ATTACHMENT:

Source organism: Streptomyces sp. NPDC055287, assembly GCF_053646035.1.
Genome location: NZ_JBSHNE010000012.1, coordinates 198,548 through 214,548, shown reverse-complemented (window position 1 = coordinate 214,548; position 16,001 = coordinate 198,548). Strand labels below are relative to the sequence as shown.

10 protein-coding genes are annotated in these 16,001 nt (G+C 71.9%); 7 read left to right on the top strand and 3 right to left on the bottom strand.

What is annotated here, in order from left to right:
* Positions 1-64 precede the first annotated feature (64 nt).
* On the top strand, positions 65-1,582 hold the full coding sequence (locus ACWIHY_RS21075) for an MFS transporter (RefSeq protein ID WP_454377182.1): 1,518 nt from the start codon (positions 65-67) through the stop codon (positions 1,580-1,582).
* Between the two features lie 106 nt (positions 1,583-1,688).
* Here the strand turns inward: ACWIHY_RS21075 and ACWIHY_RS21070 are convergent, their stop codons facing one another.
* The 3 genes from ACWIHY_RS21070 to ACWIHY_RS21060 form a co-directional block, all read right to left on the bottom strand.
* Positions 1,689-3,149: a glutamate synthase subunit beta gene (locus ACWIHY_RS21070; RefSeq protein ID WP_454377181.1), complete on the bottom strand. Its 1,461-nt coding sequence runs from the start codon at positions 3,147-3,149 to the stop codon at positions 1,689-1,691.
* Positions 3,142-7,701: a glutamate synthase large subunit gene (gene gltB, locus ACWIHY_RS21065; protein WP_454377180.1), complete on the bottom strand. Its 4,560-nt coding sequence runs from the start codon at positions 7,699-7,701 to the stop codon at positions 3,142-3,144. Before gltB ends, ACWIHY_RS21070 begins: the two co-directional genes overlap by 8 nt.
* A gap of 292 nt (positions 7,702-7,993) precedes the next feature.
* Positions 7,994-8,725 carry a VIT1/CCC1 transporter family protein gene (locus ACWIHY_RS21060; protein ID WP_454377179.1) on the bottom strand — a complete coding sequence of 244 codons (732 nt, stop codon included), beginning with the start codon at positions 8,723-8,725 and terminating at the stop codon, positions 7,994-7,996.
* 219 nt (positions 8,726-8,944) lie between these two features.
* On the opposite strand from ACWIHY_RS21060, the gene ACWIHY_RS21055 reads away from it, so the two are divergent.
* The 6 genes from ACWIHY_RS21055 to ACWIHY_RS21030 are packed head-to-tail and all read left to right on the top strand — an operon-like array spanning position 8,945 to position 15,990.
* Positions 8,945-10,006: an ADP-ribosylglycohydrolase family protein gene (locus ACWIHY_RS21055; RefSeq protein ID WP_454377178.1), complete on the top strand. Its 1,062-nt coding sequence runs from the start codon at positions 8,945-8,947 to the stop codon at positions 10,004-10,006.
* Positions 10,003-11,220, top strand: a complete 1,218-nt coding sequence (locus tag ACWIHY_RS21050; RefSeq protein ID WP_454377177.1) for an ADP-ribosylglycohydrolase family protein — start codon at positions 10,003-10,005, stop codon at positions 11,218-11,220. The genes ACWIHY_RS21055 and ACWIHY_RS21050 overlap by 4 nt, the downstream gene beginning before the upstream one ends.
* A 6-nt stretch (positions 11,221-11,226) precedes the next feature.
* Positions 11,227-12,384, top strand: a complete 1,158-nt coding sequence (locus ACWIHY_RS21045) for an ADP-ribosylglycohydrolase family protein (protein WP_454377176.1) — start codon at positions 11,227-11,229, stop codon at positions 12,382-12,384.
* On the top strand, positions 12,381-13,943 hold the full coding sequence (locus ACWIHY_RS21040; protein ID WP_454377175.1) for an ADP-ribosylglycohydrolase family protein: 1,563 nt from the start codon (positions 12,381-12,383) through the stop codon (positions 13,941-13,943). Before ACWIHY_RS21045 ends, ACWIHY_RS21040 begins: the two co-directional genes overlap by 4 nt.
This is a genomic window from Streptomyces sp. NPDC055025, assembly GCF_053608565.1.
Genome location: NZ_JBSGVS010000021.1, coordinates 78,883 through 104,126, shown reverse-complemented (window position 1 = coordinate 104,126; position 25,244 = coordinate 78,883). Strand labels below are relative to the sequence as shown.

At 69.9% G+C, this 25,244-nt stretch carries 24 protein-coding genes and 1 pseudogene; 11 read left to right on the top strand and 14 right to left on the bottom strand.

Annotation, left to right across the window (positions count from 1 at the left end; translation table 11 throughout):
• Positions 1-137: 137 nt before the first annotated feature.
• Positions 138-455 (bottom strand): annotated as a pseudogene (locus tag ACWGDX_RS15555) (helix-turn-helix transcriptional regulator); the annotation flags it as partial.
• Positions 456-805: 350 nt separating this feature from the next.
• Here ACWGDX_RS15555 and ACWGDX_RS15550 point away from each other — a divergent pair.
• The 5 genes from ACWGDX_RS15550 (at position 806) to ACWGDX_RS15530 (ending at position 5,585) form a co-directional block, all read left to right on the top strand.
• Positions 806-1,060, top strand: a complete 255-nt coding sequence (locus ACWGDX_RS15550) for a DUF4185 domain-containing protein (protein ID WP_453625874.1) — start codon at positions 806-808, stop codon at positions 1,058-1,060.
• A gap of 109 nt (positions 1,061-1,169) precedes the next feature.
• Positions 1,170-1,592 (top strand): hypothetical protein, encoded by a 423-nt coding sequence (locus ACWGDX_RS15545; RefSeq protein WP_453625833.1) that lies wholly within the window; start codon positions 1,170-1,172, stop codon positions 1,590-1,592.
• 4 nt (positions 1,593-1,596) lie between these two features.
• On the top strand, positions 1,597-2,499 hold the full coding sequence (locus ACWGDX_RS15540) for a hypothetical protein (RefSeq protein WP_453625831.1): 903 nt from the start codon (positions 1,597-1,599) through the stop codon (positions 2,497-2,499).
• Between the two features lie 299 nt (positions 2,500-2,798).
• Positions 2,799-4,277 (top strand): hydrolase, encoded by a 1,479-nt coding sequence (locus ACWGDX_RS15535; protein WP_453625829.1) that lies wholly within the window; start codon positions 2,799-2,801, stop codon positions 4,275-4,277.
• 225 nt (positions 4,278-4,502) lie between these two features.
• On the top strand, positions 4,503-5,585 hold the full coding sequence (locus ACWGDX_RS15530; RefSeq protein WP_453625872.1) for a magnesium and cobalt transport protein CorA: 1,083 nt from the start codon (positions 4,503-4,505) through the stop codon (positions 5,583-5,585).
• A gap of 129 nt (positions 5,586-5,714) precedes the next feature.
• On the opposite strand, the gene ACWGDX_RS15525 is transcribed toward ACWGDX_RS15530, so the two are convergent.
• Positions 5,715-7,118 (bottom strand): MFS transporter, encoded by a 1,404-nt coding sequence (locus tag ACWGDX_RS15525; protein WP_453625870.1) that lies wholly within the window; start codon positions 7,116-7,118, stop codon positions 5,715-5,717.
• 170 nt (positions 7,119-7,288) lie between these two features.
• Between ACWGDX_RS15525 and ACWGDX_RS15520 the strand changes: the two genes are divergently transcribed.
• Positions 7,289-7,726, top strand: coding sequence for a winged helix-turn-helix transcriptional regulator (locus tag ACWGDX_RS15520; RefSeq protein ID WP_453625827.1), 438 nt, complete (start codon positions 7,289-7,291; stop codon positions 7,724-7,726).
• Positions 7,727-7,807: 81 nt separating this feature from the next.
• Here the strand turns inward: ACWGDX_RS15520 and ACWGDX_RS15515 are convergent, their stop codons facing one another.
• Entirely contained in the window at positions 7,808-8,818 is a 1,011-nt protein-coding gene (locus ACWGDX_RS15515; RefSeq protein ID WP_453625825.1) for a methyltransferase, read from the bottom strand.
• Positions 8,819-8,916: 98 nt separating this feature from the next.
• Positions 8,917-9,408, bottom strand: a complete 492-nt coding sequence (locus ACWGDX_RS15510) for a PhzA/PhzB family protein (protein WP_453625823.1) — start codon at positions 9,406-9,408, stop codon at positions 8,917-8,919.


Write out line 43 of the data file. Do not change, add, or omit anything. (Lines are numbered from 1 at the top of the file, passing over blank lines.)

• 170 nt (positions 7,119-7,288) lie between these two features.